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Re: Time for Adelaide to grow up, developers cry

#49 Post by iTouch » Mon Feb 01, 2010 10:33 pm

Wayno wrote:
monotonehell wrote:It is coming. I feel it in me waters.
my big toe is aching too - can only mean good tidings...
Same with my bunion... maybe I should get it checked out though just to be safe
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Re: Time for Adelaide to grow up, developers cry

#50 Post by Port Adelaide Fan » Mon Feb 01, 2010 10:35 pm

No review of building height limit

LORD Mayor Michael Harbison says there will be no review of height restrictions on buildings in central Adelaide despite calls for change from the public and industry leaders.

Eighty per cent of respondents to an AdelaideNow poll yesterday called for restrictions to be relaxed after The Advertiser reported warnings that population targets could not be met under present regulations.

Mr Harbison said it would "not be appropriate" to commit to such a review until the Government had completed its 30-year development plan.

However, he said he was supportive in principle of a taller skyline for Adelaide.

"I'd be very glad to see the city begin to reach upwards and challenge these heights," he said.

"There are currently many significantly underdeveloped areas in the city.

"Creating an iconic cityscape is about more than just height.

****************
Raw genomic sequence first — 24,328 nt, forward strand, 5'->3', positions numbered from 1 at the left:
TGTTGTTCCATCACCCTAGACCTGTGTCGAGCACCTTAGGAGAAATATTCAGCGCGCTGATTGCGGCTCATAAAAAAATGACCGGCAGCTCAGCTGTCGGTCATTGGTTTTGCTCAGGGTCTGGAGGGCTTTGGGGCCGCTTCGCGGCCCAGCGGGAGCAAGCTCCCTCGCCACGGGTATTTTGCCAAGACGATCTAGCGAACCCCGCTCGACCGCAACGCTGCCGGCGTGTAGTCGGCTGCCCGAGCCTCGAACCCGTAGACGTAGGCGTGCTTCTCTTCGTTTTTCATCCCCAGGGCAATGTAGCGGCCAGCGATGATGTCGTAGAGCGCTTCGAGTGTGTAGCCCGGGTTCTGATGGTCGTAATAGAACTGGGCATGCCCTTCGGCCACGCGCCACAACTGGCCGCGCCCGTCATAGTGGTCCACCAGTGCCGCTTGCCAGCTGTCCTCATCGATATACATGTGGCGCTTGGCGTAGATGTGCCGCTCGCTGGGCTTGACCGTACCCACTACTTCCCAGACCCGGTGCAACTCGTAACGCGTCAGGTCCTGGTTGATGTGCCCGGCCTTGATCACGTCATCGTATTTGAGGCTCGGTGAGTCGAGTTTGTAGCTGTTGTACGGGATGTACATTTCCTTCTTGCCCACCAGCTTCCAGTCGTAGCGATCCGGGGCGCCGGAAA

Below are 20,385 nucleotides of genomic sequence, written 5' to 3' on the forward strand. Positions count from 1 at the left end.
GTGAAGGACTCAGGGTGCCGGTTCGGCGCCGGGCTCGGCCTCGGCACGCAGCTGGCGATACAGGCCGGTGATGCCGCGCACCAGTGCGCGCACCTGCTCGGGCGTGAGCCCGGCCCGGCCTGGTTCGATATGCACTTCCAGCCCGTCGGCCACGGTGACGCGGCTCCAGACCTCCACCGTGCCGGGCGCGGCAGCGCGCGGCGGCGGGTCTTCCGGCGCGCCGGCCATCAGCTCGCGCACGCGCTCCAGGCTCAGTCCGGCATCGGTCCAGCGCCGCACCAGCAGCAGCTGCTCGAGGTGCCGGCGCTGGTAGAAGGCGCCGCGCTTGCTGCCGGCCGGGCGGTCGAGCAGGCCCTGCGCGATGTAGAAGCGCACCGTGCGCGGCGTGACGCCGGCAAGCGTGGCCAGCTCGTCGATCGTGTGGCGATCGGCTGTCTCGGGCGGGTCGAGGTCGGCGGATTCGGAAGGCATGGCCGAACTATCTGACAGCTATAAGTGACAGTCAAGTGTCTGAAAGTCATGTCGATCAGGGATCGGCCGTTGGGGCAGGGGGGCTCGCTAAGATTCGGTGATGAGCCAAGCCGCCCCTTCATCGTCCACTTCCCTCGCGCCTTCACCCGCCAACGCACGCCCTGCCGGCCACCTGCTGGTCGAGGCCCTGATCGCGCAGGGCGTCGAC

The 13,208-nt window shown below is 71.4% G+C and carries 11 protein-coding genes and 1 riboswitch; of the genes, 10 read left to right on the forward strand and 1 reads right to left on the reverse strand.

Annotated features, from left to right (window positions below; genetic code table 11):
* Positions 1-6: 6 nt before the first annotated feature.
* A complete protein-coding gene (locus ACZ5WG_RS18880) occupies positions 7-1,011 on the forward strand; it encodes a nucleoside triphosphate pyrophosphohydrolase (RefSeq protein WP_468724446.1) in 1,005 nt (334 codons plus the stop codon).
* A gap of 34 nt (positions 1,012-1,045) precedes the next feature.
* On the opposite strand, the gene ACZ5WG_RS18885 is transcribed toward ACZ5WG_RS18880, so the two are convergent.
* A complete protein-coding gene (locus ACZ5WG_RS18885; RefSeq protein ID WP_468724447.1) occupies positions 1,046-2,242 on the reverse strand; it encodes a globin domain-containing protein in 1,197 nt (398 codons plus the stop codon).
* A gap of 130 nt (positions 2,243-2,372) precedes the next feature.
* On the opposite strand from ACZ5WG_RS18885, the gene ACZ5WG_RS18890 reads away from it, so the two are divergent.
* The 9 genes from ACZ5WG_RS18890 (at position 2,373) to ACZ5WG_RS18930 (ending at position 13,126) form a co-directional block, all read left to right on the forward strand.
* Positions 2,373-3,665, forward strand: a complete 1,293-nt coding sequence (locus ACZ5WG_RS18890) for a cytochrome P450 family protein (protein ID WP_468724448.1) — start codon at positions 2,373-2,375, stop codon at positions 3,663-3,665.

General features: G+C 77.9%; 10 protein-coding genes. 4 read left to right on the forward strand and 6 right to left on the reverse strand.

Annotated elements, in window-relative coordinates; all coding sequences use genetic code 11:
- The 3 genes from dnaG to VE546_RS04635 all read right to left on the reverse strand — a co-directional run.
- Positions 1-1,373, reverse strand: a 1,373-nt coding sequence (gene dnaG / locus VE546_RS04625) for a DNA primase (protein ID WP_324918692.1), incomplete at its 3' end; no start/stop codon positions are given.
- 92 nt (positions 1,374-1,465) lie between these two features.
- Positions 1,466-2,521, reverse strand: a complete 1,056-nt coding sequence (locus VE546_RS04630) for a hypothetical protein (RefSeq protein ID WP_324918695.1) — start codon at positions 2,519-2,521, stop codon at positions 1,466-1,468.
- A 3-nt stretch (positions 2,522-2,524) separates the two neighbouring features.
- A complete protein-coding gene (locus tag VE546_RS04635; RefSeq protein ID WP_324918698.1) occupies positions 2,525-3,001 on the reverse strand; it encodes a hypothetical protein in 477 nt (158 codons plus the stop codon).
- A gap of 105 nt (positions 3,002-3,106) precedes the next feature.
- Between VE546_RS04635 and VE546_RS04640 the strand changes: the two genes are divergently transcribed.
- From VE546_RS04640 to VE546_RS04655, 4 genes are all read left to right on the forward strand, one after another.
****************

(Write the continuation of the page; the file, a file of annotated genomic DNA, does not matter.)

"Visionary, inspirational architecture does not have to be about competing to create the tallest building."

Developers yesterday said an aggressive heritage-listing campaign being pursued by Town Hall will limit sites for new development and increase demand for taller buildings.

Urban Development and Planning Minister Paul Holloway has also written to Mr Harbison warning granting heritage status every site on the 431-property "wish list" would threaten Adelaide's "resurgence".

Property Council of Australia SA executive director Nathan Paine said the ACC was sending "the completely wrong message" to investors.

"As we move into a period of economic expansion, we expect increased demand for office space to come from the mining and defence sectors," he said.

"There is no doubt that listing a significant number of additional properties will dampen development opportunity."

Urban Development Institute of Australia SA executive director Terry Walsh said the city already had a substantial register of heritage buildings and listing more "will simply hang up the closed for business sign on our capital city".

"Lets avoid Adelaide city remaining in a time warp, the planning restrictions need to be lifted and attention is needed on high quality contemporary design in buildings," he said.

Mr Harbison said the there would be "plenty" of opporunities for development despite the moves to heritage list.